The Work Of A Publisher
A Publisher accepts the works of writers he likes, edits, proofreads, designs the layouts and cover, prints and markets to a targeted audience. It is a very long process that needs the experienced businessman passionate about promoting books to walk through successfully.
THE PUBLISHER AS A BUSINESSMAN
According to Lisa Buchan, a Guest contributor to Frankfurt Book Fair owned blog, Publishing Perspectives, the first publishers were essentially patrons – people who sponsored a writer they liked. They had the money and influence to publish the writer’s work and could discuss it with influential people who might buy a copy of the book for their personal library.
Creative people, like sculptors, painters, writers, were completely at the mercy of their noble patrons. Being noble, these patrons were not investing in a creative person – they were so rich they did not need to generate income. They were simply showing off their superior discernment by surrounding themselves with artists and artworks unique to their house.
Very often a Publisher was a printer or other middle class champion who believed a writer’s work was so invaluable it should be published for posterity. They then started a campaign to raise funds to publish a writer’s work [Shakespeare’s works were brought to the world this way – after his death.]
Fast forward a few hundred years and we can see the legacy for this patronage model in our publishing industry. Publishing houses pay advances to writing talent identified by their editors or agents. The Publisher receives manuscripts, polishes them, designs and prints them as books, and then pours money into advertising and sales promotion to generate maximum sales.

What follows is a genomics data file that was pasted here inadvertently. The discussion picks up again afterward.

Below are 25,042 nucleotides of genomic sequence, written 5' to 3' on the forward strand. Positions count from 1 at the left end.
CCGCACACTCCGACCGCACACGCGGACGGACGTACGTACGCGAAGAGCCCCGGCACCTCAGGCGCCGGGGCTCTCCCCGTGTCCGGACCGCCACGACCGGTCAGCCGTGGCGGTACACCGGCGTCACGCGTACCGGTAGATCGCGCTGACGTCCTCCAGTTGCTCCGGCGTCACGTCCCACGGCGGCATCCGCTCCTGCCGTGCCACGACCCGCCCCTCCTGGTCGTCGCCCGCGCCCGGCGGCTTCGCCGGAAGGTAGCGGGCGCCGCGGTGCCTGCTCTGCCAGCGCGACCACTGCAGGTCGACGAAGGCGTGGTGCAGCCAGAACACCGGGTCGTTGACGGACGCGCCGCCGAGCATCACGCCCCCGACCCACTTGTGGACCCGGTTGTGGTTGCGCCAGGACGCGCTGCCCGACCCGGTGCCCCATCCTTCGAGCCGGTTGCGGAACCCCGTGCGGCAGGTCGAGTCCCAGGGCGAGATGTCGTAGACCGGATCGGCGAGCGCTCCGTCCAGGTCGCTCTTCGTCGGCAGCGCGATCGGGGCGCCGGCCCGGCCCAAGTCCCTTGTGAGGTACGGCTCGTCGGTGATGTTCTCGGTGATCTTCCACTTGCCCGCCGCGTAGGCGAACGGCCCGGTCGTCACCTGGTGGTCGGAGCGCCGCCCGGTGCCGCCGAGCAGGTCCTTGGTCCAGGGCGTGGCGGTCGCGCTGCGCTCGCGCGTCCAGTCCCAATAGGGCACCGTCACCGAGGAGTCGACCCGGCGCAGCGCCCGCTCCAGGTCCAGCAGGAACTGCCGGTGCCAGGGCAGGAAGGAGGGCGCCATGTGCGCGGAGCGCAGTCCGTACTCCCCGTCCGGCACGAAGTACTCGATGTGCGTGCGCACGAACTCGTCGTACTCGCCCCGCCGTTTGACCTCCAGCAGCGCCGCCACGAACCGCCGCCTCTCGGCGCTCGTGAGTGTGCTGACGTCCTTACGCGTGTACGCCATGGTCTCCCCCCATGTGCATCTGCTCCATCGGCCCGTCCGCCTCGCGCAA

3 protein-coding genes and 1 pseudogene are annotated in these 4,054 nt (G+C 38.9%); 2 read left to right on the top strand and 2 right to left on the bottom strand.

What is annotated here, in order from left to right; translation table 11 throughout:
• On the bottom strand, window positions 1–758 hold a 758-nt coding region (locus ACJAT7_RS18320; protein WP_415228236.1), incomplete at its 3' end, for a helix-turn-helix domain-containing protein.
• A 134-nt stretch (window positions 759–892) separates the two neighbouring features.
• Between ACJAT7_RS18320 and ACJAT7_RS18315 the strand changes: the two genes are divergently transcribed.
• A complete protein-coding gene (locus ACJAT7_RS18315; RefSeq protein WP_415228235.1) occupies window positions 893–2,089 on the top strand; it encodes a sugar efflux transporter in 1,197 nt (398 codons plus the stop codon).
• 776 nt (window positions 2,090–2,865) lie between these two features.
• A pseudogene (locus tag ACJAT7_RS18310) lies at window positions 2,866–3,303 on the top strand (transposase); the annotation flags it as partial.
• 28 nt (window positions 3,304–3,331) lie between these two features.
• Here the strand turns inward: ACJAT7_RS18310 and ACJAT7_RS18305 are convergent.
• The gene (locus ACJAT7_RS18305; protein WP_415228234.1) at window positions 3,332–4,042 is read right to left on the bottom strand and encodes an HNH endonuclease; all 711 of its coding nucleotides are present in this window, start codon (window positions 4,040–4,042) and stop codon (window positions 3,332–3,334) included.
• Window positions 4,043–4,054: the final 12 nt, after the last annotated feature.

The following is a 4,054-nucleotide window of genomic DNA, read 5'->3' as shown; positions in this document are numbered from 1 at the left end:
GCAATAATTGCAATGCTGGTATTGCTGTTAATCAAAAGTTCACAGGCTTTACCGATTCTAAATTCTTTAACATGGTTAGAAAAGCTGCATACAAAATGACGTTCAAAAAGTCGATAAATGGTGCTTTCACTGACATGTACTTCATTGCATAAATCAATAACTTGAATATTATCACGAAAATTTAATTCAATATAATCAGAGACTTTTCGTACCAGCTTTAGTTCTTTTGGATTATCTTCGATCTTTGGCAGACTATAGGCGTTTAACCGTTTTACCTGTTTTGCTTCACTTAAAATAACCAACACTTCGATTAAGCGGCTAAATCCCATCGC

Publishers need to generate a profit to be able to invest in new titles, but publishing is a hit or miss business – many titles make a loss, with just a few good ones contributing the majority of income for re-investment.
The 21st century Publisher is a business oriented literary enthusiast. He is interested in producing quality books that will stand the test of time and most importantly, break even from selling them.
In Nigeria, Publishers device several strategies to break even from selling their books; some liaise with the Ministry of Education to recommend their books to state owned secondary schools, others employ sales representative who travel around bookstores in search of bookstore managers that will be convinced enough to buy their books.
Nowadays, Publishers in Nigeria have built branded stands and printed large format banners advertising their books and authors. Publishers visit banks, supermarkets, outings that attract people, displaying their books and brand to prospective clients.